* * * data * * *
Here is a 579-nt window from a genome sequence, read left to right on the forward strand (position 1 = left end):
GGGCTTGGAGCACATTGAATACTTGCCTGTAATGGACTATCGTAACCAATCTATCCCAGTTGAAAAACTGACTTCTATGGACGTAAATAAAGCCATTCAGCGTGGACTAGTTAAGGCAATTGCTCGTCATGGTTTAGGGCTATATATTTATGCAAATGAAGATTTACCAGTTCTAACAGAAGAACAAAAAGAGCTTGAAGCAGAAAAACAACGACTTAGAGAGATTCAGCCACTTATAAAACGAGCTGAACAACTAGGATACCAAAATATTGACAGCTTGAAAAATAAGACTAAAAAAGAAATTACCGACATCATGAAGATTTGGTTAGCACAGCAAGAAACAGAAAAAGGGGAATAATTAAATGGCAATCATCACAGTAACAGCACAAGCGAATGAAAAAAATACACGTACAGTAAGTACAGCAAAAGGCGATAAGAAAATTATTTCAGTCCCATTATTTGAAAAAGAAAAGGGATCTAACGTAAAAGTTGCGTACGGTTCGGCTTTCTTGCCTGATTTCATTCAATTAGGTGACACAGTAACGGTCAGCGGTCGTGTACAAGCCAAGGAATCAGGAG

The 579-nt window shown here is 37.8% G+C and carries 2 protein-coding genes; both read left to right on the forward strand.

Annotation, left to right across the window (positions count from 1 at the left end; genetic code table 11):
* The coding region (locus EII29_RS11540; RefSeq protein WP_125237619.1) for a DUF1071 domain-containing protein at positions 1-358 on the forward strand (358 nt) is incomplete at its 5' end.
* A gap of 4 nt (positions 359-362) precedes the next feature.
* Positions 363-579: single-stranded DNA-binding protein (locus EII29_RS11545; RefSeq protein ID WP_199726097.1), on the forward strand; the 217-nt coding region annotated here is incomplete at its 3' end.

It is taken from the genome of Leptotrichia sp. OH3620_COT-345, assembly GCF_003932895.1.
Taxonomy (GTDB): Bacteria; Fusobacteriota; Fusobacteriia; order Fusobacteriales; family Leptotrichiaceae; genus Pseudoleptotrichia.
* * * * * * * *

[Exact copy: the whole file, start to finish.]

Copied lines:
Here is a 579-nt window from a genome sequence, read left to right on the forward strand (position 1 = left end):
GGGCTTGGAGCACATTGAATACTTGCCTGTAATGGACTATCGTAACCAATCTATCCCAGTTGAAAAACTGACTTCTATGGACGTAAATAAAGCCATTCAGCGTGGACTAGTTAAGGCAATTGCTCGTCATGGTTTAGGGCTATATATTTATGCAAATGAAGATTTACCAGTTCTAACAGAAGAACAAAAAGAGCTTGAAGCAGAAAAACAACGACTTAGAGAGATTCAGCCACTTATAAAACGAGCTGAACAACTAGGATACCAAAATATTGACAGCTTGAAAAATAAGACTAAAAAAGAAATTACCGACATCATGAAGATTTGGTTAGCACAGCAAGAAACAGAAAAAGGGGAATAATTAAATGGCAATCATCACAGTAACAGCACAAGCGAATGAAAAAAATACACGTACAGTAAGTACAGCAAAAGGCGATAAGAAAATTATTTCAGTCCCATTATTTGAAAAAGAAAAGGGATCTAACGTAAAAGTTGCGTACGGTTCGGCTTTCTTGCCTGATTTCATTCAATTAGGTGACACAGTAACGGTCAGCGGTCGTGTACAAGCCAAGGAATCAGGAG

The 579-nt window shown here is 37.8% G+C and carries 2 protein-coding genes; both read left to right on the forward strand.

Annotation, left to right across the window (positions count from 1 at the left end; genetic code table 11):
* The coding region (locus EII29_RS11540; RefSeq protein WP_125237619.1) for a DUF1071 domain-containing protein at positions 1-358 on the forward strand (358 nt) is incomplete at its 5' end.
* A gap of 4 nt (positions 359-362) precedes the next feature.
* Positions 363-579: single-stranded DNA-binding protein (locus EII29_RS11545; RefSeq protein ID WP_199726097.1), on the forward strand; the 217-nt coding region annotated here is incomplete at its 3' end.

It is taken from the genome of Leptotrichia sp. OH3620_COT-345, assembly GCF_003932895.1.
Taxonomy (GTDB): Bacteria; Fusobacteriota; Fusobacteriia; order Fusobacteriales; family Leptotrichiaceae; genus Pseudoleptotrichia.